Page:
Are gender quotas helping female politicians in Asia?

South Korean President Park Geun-hye walks after offering incense to the victims of the Korean War during a ceremony marking the anniversary of the Korean Memorial Day at the Seoul National Cemetery in Seoul, South Korea, 6 June 2016. (Photo: AAP).

Author: Netina Tan, McMaster University

In January 2016, Tsai Ing-wen made history after being elected as Taiwan’s first female president. Several women before her such as Park Geun-hye in South Korea, Ying-luck Shinawatra in Thailand and Aung San Suu Kyi in Myanmar have all risen to top political leadership in recent years. Read more…

Making federalism work for India

Indian Prime Minister Narendra Modi during the oath taking ceremony of Sarbananda Sonowal as chief minister of the north-eastern Indian state of Assam, India. (Photo: AAP)

Author: M. Govinda Rao, NIPFP

In economic terms, the federal system was created with the intention of maximising economies of scale, while still providing public services to cater to people’s divergent preferences. But there is more to federalism than just the economics. In political terms, federalism involves building a strong national polity by combining sub-national entities and, in emotional terms, federalism provides a national bond while permitting multiple local identities to be retained.

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What should be on Duterte’s foreign policy agenda?

Filipino President-elect Rodrigo Duterte talking to Chinese envoy Zhang Jianhua during a meeting in Davao City, southern Philippines, 2 June 2016. (Photo: AAP).

Author: Charmaine Misalucha-Willoughby, De La Salle University

To the Philippines’ president-elect Rodrigo Duterte, the world is black and white, with hardly any shades of grey in between. His view informs his policy approach. His law and order platform, for example, promised change in a country riddled with poor infrastructure and public services Read more…

Women and politics in East Asia

Elderly Filipino women help each other at a voting center in San Juan, east of Manila, Philippines on 10 May 2010. (Photo: AAP).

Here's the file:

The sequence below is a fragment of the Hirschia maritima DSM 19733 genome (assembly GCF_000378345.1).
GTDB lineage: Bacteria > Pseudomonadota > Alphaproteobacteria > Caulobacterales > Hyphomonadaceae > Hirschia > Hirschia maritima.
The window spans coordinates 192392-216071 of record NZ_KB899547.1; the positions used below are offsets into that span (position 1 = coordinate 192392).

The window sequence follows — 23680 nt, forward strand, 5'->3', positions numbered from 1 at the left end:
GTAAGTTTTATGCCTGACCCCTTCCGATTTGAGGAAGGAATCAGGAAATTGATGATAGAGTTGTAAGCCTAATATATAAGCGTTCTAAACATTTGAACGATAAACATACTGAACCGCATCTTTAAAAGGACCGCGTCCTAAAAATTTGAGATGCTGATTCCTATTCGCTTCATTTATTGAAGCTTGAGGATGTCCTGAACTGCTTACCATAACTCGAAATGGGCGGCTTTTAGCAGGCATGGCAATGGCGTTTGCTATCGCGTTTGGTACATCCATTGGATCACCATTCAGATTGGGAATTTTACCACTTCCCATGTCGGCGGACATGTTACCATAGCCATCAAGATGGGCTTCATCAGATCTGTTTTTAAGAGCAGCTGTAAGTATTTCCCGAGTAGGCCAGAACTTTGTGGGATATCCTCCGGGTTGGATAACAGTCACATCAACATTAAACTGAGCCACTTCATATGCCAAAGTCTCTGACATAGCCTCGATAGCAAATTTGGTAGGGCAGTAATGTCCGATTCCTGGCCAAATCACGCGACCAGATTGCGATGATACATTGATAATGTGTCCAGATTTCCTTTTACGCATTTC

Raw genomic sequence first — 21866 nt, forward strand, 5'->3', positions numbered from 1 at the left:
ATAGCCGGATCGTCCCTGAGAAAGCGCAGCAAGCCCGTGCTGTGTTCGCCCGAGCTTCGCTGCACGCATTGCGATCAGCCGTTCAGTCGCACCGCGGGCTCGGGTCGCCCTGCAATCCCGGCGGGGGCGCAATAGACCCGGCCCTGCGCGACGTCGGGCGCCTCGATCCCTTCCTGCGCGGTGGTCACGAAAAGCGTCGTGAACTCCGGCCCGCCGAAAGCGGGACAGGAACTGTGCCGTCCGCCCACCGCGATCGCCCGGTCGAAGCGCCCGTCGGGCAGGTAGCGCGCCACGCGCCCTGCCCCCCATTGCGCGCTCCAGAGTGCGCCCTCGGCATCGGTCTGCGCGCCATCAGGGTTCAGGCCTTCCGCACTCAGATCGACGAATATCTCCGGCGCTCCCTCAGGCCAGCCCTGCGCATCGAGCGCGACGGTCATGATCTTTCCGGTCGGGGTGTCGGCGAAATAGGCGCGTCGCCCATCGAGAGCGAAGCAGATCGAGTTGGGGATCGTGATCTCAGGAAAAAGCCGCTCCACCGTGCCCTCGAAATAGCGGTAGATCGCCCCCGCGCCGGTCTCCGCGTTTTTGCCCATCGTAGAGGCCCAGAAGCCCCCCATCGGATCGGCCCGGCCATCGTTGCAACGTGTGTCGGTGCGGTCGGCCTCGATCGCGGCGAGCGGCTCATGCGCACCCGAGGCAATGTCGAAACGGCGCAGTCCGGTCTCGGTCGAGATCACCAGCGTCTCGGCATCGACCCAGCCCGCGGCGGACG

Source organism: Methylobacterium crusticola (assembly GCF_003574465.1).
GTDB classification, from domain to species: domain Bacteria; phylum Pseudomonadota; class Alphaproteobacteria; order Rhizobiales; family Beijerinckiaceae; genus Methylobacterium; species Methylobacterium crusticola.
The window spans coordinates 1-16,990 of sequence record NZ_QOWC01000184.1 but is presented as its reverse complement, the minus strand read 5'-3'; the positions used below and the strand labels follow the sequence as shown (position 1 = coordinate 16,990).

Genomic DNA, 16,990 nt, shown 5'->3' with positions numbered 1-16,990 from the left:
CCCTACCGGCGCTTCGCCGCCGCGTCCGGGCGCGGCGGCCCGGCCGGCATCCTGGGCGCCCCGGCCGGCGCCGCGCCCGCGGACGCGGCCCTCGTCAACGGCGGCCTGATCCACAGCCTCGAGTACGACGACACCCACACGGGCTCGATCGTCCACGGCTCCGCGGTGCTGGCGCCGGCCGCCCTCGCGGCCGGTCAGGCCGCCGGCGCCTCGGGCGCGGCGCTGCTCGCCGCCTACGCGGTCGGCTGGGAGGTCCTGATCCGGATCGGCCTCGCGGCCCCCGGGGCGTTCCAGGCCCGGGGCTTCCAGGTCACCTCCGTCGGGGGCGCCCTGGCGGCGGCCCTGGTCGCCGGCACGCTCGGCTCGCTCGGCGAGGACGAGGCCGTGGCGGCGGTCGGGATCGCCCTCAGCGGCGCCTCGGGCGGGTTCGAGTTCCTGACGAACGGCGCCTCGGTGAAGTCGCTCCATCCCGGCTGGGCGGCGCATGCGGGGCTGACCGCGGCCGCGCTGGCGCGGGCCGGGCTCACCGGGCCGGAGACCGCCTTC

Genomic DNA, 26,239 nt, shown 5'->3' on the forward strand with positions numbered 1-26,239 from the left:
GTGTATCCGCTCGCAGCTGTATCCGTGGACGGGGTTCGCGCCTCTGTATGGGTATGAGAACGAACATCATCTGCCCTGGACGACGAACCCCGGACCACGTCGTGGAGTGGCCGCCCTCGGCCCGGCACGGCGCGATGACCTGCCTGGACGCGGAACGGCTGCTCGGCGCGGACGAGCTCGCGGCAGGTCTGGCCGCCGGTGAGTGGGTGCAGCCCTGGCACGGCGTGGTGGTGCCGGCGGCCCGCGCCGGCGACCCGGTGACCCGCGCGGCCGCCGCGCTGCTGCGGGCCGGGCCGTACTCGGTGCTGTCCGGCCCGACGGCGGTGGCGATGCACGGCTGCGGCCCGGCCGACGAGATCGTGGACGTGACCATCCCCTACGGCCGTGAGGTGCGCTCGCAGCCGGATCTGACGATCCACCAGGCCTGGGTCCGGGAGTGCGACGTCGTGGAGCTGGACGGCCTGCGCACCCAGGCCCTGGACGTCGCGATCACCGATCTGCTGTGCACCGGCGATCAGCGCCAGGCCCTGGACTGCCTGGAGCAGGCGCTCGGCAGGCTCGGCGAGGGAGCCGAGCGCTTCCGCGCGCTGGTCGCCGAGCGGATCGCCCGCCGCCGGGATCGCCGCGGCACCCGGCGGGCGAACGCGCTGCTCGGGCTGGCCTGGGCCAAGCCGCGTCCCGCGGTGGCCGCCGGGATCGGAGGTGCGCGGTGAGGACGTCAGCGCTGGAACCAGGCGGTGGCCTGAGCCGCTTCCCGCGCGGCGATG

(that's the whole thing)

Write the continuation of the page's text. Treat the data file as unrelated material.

Author: Katharine H.S. Moon, Wellesley College

This is supposed to be the Asian century, with East Asian countries leading the way. The world admires many East Asian countries for their miraculous economic growth, democracy-building and cultural innovation. But can East Asia also provide a model for developing women’s rights and political power? Read more…

A year on, why has Nepal failed to recover?

Rubble and demolished buildings following the 2015 earthquake, Nepal. (Photo: AAP)

Author: Sujeev Shakya, Nepal Economic Forum

In May 2015, an earthquake of magnitude 7.2 struck Nepal. Thousands were killed and injured, and close to a million people were rendered homeless. A year on from the earthquake Nepal is still struggling to rebuild. Why has the recovery process fallen short?

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Papua New Guinea: students shot, country damaged


Author: Bill Standish, Canberra

On Wednesday 8 June, Papua New Guinea police fired on a peaceful student demonstration at the University of PNG (UPNG); four students received bullet wounds, 20 were injured and hundreds tear-gassed. Read more…

Japanese politics still a man’s world

House of Representatives members leave the lower house chamber in Tokyo on 1 June 2016, as the 150-day ordinary parliamentary session closes. (Photo: AAP).

Author: Emma Dalton, La Trobe University

Japan has the lowest percentage of women’s political representation in the industrialised world. Only 12 per cent of seats in the national legislative assembly, the Diet, are held by women. This is compared to a 22 per cent world average and a 19 per cent average in Asia. Read more…